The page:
Scottish convictions based on fingerprint evidence called into question

By Steve James
28 June 2000

A question mark has been thrown over thousands of convictions following an admission by the police that the Scottish Criminal Records Office (SCRO) Fingerprint Bureau is “not fully effective and efficient”.

The admissions, made in an interim police inspector's report, followed the collapse of perjury charges against police detective Shirley McKie in May last year. The Scottish Chief Inspector of Constabulary, William Taylor, has since announced that a police review group will be set up to investigate the Fingerprint Bureau's operations.

The police report was produced after the background to McKie's acquittal was highlighted earlier this year in two BBC Scotland documentaries.

Frontline Scotland, broadcast in January, reported that Detective McKie had been involved in investigating the murder of Marion Ross in 1997, who was attacked and killed in her home. McKie, a police officer for 10 years, had interviewed building worker David Asbury, who had helped build an extension to Ross's house the previous year. During the interview, McKie had handled a biscuit tin filled with money, allegedly belonging to Ross, which had been found at Asbury's house.

The detective had also visited Ross's home, but had only entered the front porch. McKie informed her superiors that she had touched the tin and her prints should be eliminated when it was examined for fingerprints.

Shortly after, David Asbury was charged with the murder of Marion Ross, on the basis that one of the victim's fingerprints had been found on the biscuit tin found at Asbury's house. Another of Asbury's prints had also been found in Ross's home.

Detective McKie was also informed that one of her fingerprints had been found at the murder scene, but during Asbury's trial, McKie insisted that she did not go inside the house and that the fingerprint found could not have been hers. McKie said later she had been pressured and threatened by other police officers to change her testimony, as it would undermine the prosecution's case, which she refused to do.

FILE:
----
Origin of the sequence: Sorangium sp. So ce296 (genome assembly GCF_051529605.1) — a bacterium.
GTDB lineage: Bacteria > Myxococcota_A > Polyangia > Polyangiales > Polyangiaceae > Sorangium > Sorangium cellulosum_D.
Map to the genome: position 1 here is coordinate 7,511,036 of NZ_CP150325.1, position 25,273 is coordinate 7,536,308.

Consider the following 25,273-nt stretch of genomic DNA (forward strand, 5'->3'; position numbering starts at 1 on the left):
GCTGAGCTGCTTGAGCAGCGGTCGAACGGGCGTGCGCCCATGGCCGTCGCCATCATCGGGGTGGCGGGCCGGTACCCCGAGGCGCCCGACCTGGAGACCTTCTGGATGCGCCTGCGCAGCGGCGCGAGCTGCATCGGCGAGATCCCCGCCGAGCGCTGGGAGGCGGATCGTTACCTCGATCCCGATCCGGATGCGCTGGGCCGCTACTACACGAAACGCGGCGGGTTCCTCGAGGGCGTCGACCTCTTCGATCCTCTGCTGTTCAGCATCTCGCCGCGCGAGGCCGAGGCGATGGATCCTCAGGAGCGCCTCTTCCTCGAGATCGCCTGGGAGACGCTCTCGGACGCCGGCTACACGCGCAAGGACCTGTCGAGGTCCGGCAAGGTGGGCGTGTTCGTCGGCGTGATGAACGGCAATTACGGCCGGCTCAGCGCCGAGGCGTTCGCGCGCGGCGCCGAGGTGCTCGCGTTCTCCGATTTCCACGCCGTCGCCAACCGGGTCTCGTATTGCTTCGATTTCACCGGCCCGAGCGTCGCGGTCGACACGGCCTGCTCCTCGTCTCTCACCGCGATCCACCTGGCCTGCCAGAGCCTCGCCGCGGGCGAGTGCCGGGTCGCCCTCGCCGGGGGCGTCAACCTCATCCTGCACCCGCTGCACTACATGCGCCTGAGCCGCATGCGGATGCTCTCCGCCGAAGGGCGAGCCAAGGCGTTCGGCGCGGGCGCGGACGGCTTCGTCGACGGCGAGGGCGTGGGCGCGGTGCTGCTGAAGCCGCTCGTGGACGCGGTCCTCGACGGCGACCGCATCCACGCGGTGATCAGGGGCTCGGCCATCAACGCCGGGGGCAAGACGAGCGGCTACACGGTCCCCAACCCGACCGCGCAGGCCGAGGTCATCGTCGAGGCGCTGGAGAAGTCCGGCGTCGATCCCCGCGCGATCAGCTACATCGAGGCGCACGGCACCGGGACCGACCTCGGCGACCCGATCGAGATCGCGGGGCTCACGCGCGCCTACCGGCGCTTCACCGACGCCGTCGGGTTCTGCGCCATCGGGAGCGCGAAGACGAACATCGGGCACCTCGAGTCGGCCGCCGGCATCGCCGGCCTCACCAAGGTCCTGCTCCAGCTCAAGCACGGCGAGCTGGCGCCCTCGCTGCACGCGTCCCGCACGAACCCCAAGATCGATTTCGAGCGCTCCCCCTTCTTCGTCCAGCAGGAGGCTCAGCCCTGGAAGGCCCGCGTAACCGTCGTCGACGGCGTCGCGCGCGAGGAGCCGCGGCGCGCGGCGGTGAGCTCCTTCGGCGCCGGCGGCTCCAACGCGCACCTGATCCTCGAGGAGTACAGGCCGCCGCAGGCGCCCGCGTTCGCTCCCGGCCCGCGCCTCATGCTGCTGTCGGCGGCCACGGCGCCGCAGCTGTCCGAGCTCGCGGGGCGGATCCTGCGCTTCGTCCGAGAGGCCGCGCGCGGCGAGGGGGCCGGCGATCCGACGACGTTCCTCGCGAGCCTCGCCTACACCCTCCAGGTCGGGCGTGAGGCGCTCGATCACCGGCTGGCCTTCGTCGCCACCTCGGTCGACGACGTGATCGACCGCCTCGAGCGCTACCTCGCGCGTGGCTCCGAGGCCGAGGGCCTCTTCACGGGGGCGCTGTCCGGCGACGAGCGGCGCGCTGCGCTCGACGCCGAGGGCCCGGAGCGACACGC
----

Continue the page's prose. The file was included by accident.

Asbury was found guilty of murder by a majority verdict solely on the basis of the biscuit tin fingerprint. He was sentenced to life imprisonment.

After the trial, Detective McKie was arrested, suspended from the police and charged with perjury. During her suspension she searched the Internet and found two American fingerprint experts who were willing to examine her contested prints. Both testified at the perjury trial that the prints did not belong to McKie, ensuring her acquittal. This is the first time in 100 years in which fingerprint evidence has been overturned at trial. McKie subsequently resigned from the police force.

The former detective's exoneration has raised the possibility of widespread manipulation of fingerprint evidence by the SCRO.

A second BBC report, broadcast in May, interviewed David Asbury's mother, who insisted that the cash tin had been in their house for years and was filled with Asbury's own money. Two fingerprint experts, Pat Wertheim who testified on McKie's behalf, and Allan Bayle examined the tin and concluded that there were no prints on it belonging to the murder victim Marion Ross. If this is confirmed in court, there is no evidence linking David Asbury to the killing.

Wertheim told the BBC, “In a free society a person has the right to be confronted in court only with valid evidence. If we allow the police to introduce bogus evidence in the court then we become a police state.... I certainly think that a new trial would be warranted in order to allow a jury to hear all of the evidence without having bogus evidence thrown in front of them.”

John Scott of the Scottish Human Rights Centre told the same programme that manufacturing evidence to ensure conviction constituted criminal conspiracy. If that were proven, it raised the need for criminal prosecution against those giving false evidence.

In an effort to prevent such damaging revelations from further undermining the credibility of the judicial system, Scotland's Lord Advocate Colin Boyd has said that new and existing fingerprint cases will be subject to outside verification.

There are many people currently imprisoned, whose convictions relied solely on evidence supplied by the SCRO Fingerprint Bureau. However, there are no plans to review previous cases. In a letter to Scottish police forces, Harry Webb, head of the Fingerprint Bureau, insisted that the judicial Crown Office was “satisfied with the integrity of the experts from the SCRO”.

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